Online threat of racial violence shuts down all schools in Charlottesville, Virginia

A statue of Confederate General Robert E. Lee stands at Emancipation Park, on Aug 10, 2018, near downtown Charlottesville, Virginia. The threat was another jolt to a community still strained by the deadly white-supremacy Unite the Right rally in August 2017. PHOTO: AFP

WASHINGTON (WASHINGTON POST) - Public school campuses in Charlottesville, Virginia, will be shuttered on Friday (March 22) for a second straight day - and more than 4,300 students will be kept out of classrooms - after a threat of racial violence surfaced online.

In a message to families, Ms Rosa Atkins, superintendent of Charlottesville City Schools, said an investigation involving state and federal authorities remains active, necessitating the unusual step of keeping schools closed.

"We would like to acknowledge and condemn the fact that this threat was racially charged. We do not tolerate hate or racism," Ms Atkins said.

"The entire staff and School Board stand in solidarity with our students of colour - and with people who have been singled out for reasons such as religion or ethnicity or sexual identity in other vile threats made across the country or around the world.

"We are in this together, and a threat against one is a threat against all."

Police said in a statement that the online threat was directed at Charlottesville High School.

The authorities declined to further describe the threat, but images circulating on Reddit and other social media sites referred to a post on 4chan, an anonymous online messaging board.

The post included a racist meme, used slurs for blacks and Latinos, and threatened to attack students of colour at Charlottesville High.

Charlottesville police spokesman Tyler Hawn said the decision to close an entire school system was done as a precaution.

Police told school board members about the threat on Wednesday afternoon, said Ms Jennifer McKeever, the board's chairman. She said the school system decided to close the city's nine schools out of an "abundance of caution" to allow law enforcement to investigate.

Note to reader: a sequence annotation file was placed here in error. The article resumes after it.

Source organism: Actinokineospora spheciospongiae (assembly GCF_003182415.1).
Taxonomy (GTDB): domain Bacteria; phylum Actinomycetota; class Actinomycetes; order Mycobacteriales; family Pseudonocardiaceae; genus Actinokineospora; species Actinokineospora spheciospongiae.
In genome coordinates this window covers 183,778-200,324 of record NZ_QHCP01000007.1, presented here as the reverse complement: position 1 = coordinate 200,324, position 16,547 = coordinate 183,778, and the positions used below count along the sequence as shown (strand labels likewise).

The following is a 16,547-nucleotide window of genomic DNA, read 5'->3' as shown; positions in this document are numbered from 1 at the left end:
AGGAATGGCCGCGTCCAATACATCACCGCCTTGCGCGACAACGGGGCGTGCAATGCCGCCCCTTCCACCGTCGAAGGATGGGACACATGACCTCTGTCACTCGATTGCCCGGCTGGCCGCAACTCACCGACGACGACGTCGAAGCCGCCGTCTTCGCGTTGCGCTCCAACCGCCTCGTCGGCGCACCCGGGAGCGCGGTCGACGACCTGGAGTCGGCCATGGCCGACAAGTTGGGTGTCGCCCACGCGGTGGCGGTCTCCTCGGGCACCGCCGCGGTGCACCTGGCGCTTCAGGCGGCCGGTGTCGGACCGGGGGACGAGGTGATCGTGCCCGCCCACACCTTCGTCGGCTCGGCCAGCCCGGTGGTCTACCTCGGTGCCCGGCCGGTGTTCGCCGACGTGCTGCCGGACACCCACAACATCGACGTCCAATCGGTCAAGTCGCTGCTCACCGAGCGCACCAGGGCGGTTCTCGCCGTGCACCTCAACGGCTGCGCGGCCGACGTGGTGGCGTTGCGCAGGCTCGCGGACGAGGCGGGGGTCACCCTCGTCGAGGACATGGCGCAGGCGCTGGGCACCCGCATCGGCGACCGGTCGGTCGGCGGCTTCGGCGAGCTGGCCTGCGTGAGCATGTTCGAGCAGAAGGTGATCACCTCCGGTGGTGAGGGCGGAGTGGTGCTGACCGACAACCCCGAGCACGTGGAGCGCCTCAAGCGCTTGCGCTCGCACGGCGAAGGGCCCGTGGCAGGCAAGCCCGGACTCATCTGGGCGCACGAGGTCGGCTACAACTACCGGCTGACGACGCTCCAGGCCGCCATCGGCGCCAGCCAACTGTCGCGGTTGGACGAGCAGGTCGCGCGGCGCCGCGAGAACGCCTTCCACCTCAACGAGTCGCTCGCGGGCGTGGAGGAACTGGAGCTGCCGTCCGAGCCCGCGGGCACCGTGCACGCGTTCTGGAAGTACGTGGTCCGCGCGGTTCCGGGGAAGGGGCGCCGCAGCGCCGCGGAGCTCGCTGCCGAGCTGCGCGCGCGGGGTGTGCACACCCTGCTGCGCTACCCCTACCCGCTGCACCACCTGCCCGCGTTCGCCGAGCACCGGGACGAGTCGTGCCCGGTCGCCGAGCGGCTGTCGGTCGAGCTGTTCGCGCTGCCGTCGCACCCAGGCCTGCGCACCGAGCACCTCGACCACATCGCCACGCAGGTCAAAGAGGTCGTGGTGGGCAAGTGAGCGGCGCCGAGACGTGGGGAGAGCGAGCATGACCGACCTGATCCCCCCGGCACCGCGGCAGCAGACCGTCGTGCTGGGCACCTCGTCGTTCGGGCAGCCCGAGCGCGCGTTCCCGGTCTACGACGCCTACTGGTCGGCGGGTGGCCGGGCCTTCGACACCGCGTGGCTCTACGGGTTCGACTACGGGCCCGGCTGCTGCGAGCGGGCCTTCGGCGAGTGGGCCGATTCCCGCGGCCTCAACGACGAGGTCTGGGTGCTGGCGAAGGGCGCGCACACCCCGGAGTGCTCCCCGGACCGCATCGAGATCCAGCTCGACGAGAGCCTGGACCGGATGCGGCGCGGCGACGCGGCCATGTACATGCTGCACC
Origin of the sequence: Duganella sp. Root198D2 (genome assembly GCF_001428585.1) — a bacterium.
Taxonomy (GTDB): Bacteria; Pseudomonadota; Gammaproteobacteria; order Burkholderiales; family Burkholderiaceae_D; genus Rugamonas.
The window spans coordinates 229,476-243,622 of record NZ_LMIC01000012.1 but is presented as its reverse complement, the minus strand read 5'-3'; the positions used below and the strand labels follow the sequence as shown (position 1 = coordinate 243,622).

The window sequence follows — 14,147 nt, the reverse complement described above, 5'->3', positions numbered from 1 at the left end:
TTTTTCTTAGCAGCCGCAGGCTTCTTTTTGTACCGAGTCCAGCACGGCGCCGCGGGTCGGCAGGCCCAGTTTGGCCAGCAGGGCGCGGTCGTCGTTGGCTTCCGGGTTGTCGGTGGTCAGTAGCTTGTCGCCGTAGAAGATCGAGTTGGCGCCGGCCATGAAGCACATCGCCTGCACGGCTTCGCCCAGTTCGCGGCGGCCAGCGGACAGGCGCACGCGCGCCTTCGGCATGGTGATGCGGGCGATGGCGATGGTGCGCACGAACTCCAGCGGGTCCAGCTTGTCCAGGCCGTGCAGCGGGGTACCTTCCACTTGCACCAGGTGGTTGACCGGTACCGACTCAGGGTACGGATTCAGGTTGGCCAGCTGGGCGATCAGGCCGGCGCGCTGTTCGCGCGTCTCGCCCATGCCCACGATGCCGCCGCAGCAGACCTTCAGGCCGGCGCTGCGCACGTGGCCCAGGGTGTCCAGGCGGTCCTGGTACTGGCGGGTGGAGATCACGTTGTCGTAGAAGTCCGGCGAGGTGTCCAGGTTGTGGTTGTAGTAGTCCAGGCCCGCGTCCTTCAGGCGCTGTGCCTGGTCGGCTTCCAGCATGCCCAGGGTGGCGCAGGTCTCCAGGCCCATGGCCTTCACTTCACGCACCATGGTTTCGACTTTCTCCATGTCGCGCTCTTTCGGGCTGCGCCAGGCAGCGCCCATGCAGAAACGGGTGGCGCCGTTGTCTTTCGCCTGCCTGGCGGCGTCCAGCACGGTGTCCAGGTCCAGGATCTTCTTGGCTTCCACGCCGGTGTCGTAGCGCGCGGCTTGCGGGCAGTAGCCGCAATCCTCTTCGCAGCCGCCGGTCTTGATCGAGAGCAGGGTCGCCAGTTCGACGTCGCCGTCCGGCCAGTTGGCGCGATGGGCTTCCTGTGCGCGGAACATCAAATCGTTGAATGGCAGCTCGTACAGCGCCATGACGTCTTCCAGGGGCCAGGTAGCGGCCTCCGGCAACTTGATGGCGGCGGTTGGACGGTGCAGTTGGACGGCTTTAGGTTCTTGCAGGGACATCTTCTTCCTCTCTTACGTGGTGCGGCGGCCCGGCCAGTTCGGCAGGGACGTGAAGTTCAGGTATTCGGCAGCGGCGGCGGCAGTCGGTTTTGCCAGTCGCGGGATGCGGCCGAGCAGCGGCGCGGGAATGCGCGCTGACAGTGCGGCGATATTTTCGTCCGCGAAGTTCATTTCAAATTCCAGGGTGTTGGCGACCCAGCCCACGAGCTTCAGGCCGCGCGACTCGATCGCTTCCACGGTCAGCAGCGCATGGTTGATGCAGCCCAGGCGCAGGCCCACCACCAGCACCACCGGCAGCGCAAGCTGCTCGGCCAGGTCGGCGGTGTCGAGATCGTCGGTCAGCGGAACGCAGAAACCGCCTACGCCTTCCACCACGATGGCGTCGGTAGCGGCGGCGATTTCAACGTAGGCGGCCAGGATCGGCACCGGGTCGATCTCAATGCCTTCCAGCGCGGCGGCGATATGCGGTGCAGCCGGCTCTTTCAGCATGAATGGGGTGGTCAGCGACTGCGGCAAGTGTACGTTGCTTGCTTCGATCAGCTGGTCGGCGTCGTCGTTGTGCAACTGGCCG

"We just didn't have any additional information, and it was clear that we were not going to get any additional information," she said. "As laypeople, we could not determine the credibility of the threat."

The threat was another jolt to a community still strained by the deadly Unite the Right rally in August 2017 that turned Charlottesville into the site of America's largest white-supremacy gathering in decades.

This week's online episode did not surprise members of Charlottesville High's Black Student Union, who say it is symptomatic of persistent issues in Charlottesville schools, including excessive police presence in schools and a lack of black students in advanced classes.

"We're still allowing this kind of racism in our school," said Ms Althea Laughon-Worrell, an 18-year-old who attends Charlottesville High School.

"It's making it seem like it's OK for whoever posted that to say that, to feel that way... it is because of racism, and because we haven't dealt with this, that this person decided to post this."

Ms Zyahna Bryant, president of the Black Student Union, has called on the community to reckon with white supremacy in the aftermath of the 2017 rally and confront gentrification and the paucity of affordable housing in the city.

Ms Bryant, 18, wants the latest episode to encourage community members to grapple with racial inequities in the school system.

"There needs to be a real conversation about how students of colour are being supported," she said.

"It is dangerous to continue to categorise racism as just person-to-person experiences without calling attention to the systems that work to uphold and enforce racist policies."

The Charlottesville episode stoked further scrutiny of the way social media is used to perpetuate hateful rhetoric and violence, drawing parallels to the use of social media to broadcast a massacre at mosques in New Zealand last week.

Mr Doron Ezickson, a regional director for the Anti-Defamation League, said in a statement that the Charlottesville threat offered further evidence that social media is partly responsible for elevating extremist ideas.

It was, he said, another "frightening development for a city that is still healing from the traumatic and lingering experience" of the rally that brought hundreds of white supremacists into the town of 50,000 residents.

Ms Margaret Matthews, a Charlottesville resident who has grandchildren in city schools, said the rally emboldened white supremacists and its fallout continues to disrupt the city.

After the school system announced it would close on Thursday, Ms Matthews said parents began asking themselves: "What do we tell our kids?"

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